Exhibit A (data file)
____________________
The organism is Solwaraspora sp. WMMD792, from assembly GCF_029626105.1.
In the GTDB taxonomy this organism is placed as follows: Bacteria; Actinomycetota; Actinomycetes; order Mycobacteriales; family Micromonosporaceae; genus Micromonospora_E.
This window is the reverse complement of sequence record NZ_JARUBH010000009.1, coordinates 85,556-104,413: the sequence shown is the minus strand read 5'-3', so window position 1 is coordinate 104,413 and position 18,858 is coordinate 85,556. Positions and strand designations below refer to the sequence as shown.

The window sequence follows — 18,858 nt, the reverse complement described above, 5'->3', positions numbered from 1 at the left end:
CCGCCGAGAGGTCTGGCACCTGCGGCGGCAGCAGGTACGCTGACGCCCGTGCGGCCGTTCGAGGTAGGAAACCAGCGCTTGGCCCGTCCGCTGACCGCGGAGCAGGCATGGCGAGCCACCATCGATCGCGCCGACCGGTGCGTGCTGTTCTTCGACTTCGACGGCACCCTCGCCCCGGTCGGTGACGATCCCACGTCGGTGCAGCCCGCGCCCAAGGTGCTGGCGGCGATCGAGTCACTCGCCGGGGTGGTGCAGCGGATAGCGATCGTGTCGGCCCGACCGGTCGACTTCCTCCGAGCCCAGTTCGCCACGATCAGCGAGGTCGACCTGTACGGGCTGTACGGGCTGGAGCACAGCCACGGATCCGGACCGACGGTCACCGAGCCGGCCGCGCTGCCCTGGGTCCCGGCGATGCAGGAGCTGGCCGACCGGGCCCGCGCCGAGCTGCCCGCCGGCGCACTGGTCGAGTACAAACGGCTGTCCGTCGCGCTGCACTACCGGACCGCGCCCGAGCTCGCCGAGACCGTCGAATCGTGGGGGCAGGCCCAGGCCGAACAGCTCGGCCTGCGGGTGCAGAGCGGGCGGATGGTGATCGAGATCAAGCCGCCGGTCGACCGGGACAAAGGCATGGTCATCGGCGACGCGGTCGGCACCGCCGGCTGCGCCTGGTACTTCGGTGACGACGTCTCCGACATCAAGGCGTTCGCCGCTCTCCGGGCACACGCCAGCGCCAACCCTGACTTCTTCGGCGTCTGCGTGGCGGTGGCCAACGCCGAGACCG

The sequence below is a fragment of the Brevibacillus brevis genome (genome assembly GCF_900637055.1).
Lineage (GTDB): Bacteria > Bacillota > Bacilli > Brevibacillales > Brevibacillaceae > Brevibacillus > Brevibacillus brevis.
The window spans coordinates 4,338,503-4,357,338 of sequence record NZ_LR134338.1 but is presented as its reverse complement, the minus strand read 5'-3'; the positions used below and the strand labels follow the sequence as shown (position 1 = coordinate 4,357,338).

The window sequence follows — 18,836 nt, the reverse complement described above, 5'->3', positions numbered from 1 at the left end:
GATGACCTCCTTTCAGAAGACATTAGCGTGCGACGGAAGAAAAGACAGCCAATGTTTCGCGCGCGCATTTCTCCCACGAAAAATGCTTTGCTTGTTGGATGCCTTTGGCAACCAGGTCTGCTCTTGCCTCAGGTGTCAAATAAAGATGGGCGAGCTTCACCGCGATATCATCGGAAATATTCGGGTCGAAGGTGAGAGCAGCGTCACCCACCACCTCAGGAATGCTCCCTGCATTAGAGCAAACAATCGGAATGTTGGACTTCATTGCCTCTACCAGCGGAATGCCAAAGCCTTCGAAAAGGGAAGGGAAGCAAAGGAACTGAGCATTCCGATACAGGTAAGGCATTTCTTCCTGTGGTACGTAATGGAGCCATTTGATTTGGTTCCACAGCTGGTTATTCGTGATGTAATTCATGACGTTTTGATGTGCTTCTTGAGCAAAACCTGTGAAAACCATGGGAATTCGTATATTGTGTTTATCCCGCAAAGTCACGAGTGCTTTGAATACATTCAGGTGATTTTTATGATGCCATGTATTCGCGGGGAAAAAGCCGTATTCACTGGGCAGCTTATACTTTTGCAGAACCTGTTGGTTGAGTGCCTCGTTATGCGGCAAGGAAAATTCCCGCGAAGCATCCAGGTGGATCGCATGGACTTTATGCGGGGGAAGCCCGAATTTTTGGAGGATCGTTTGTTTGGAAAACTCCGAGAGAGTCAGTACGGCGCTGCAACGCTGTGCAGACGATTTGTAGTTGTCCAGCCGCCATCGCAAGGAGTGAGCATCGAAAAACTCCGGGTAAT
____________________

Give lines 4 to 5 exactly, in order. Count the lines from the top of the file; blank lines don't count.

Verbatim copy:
The window sequence follows — 18,858 nt, the reverse complement described above, 5'->3', positions numbered from 1 at the left end:
CCGCCGAGAGGTCTGGCACCTGCGGCGGCAGCAGGTACGCTGACGCCCGTGCGGCCGTTCGAGGTAGGAAACCAGCGCTTGGCCCGTCCGCTGACCGCGGAGCAGGCATGGCGAGCCACCATCGATCGCGCCGACCGGTGCGTGCTGTTCTTCGACTTCGACGGCACCCTCGCCCCGGTCGGTGACGATCCCACGTCGGTGCAGCCCGCGCCCAAGGTGCTGGCGGCGATCGAGTCACTCGCCGGGGTGGTGCAGCGGATAGCGATCGTGTCGGCCCGACCGGTCGACTTCCTCCGAGCCCAGTTCGCCACGATCAGCGAGGTCGACCTGTACGGGCTGTACGGGCTGGAGCACAGCCACGGATCCGGACCGACGGTCACCGAGCCGGCCGCGCTGCCCTGGGTCCCGGCGATGCAGGAGCTGGCCGACCGGGCCCGCGCCGAGCTGCCCGCCGGCGCACTGGTCGAGTACAAACGGCTGTCCGTCGCGCTGCACTACCGGACCGCGCCCGAGCTCGCCGAGACCGTCGAATCGTGGGGGCAGGCCCAGGCCGAACAGCTCGGCCTGCGGGTGCAGAGCGGGCGGATGGTGATCGAGATCAAGCCGCCGGTCGACCGGGACAAAGGCATGGTCATCGGCGACGCGGTCGGCACCGCCGGCTGCGCCTGGTACTTCGGTGACGACGTCTCCGACATCAAGGCGTTCGCCGCTCTCCGGGCACACGCCAGCGCCAACCCTGACTTCTTCGGCGTCTGCGTGGCGGTGGCCAACGCCGAGACCG